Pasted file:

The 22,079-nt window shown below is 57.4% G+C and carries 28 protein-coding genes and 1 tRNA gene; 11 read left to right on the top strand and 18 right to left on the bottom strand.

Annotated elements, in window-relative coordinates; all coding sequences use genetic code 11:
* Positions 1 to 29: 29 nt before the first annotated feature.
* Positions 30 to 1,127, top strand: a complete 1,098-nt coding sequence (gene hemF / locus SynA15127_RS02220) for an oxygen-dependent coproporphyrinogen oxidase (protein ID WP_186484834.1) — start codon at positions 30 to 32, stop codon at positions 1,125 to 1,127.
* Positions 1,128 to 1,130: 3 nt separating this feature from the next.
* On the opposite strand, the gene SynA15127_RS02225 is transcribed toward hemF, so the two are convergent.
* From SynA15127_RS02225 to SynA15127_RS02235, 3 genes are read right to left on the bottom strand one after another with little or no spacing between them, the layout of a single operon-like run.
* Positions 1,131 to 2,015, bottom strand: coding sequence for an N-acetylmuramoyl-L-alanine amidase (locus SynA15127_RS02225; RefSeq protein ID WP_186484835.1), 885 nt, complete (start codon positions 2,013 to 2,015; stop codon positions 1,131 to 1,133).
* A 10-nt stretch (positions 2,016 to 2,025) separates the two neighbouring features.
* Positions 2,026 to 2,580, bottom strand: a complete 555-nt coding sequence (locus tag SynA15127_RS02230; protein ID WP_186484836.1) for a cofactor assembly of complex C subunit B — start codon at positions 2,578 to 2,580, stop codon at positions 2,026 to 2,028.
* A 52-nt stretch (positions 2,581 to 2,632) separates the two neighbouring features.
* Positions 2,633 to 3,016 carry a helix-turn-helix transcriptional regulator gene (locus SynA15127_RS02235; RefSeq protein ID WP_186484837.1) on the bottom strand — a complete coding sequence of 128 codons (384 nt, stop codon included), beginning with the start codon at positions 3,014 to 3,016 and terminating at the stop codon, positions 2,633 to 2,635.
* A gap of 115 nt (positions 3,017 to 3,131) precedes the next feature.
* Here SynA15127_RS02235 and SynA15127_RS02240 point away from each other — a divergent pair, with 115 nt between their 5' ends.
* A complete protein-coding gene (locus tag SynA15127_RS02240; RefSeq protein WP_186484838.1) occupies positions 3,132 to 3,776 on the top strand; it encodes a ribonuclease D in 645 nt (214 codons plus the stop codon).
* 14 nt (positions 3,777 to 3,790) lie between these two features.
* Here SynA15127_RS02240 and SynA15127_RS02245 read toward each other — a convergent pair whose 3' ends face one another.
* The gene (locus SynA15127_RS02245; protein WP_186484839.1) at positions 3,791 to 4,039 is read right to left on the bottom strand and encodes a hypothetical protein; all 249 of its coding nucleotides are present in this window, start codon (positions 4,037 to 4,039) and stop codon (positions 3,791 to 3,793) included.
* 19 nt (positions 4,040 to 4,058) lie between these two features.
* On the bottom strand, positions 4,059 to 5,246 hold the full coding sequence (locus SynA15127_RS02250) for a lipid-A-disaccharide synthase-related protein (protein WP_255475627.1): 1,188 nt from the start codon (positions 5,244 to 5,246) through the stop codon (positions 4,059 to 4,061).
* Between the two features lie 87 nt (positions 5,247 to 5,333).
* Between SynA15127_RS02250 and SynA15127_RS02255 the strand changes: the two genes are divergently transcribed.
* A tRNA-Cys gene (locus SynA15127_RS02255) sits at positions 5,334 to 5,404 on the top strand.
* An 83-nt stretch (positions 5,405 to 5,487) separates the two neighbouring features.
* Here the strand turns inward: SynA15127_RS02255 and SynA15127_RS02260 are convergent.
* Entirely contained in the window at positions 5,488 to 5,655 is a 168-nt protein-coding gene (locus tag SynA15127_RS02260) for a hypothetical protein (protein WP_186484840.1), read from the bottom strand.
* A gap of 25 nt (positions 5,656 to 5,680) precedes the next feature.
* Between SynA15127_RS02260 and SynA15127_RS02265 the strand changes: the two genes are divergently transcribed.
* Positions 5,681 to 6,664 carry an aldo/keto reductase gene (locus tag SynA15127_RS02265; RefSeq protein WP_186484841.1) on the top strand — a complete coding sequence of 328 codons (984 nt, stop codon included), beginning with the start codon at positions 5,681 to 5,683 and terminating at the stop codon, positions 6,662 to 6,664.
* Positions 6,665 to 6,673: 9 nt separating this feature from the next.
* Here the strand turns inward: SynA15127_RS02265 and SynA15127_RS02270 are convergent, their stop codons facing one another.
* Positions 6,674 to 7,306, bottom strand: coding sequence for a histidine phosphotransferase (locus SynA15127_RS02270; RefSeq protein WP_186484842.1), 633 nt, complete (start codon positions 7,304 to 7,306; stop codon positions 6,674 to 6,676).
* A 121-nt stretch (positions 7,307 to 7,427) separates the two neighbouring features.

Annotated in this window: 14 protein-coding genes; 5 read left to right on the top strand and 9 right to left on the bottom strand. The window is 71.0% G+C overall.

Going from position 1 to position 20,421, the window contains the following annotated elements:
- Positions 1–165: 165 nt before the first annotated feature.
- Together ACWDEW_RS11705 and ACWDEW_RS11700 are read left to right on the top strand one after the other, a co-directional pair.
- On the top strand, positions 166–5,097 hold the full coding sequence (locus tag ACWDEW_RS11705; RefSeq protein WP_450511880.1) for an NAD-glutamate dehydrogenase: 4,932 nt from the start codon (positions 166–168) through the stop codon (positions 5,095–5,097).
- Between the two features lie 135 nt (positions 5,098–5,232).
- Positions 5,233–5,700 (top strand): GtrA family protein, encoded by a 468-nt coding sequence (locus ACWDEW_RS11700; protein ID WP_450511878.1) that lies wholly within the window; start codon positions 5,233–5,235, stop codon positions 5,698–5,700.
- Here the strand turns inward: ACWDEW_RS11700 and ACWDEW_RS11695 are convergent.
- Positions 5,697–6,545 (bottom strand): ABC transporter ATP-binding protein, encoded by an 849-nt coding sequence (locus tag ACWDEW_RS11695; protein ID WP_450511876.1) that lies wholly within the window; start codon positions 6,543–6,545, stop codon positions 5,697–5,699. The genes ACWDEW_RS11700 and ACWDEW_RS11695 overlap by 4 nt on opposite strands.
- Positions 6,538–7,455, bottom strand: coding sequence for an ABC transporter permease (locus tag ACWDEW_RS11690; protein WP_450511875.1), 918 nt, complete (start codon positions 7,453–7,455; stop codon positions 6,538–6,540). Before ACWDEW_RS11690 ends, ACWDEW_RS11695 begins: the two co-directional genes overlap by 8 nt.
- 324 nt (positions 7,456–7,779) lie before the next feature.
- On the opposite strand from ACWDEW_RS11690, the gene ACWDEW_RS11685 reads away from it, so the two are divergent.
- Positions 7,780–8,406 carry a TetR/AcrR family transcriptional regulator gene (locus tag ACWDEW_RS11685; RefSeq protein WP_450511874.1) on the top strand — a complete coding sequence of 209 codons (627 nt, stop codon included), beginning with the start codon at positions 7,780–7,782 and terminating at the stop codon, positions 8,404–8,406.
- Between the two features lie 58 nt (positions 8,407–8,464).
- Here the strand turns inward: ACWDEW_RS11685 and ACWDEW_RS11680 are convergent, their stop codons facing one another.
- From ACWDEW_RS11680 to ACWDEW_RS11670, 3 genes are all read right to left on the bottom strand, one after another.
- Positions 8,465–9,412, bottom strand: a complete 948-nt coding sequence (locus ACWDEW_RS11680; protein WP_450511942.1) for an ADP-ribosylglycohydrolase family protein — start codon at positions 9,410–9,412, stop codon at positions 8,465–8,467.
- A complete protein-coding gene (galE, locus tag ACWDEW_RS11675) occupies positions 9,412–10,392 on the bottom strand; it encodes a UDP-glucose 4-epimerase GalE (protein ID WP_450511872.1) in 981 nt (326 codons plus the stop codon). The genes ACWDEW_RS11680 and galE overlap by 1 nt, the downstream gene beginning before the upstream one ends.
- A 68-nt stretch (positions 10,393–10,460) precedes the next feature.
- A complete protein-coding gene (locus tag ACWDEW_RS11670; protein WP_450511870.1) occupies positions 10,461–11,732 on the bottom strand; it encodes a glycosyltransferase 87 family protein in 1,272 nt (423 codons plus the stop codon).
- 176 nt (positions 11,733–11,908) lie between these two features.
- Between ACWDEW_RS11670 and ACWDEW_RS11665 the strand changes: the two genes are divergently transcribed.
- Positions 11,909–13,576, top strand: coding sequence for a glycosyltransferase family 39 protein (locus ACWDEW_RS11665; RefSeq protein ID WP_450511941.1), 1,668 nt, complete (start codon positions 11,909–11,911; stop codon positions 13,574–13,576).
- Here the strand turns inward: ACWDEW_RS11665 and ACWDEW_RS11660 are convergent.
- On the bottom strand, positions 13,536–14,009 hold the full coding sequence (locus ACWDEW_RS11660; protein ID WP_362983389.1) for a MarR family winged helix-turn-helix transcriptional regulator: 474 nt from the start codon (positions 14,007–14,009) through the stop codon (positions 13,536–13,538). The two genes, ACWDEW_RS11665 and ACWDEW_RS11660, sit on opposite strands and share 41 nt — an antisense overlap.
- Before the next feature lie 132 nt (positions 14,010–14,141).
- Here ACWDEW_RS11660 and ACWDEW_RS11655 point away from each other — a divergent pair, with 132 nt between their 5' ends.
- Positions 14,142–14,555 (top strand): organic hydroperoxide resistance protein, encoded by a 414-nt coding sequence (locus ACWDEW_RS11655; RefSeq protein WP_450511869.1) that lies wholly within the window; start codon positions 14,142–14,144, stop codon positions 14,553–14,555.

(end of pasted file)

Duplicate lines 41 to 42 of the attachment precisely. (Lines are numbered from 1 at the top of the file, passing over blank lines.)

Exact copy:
- Here the strand turns inward: ACWDEW_RS11700 and ACWDEW_RS11695 are convergent.
- Positions 5,697–6,545 (bottom strand): ABC transporter ATP-binding protein, encoded by an 849-nt coding sequence (locus tag ACWDEW_RS11695; protein ID WP_450511876.1) that lies wholly within the window; start codon positions 6,543–6,545, stop codon positions 5,697–5,699. The genes ACWDEW_RS11700 and ACWDEW_RS11695 overlap by 4 nt on opposite strands.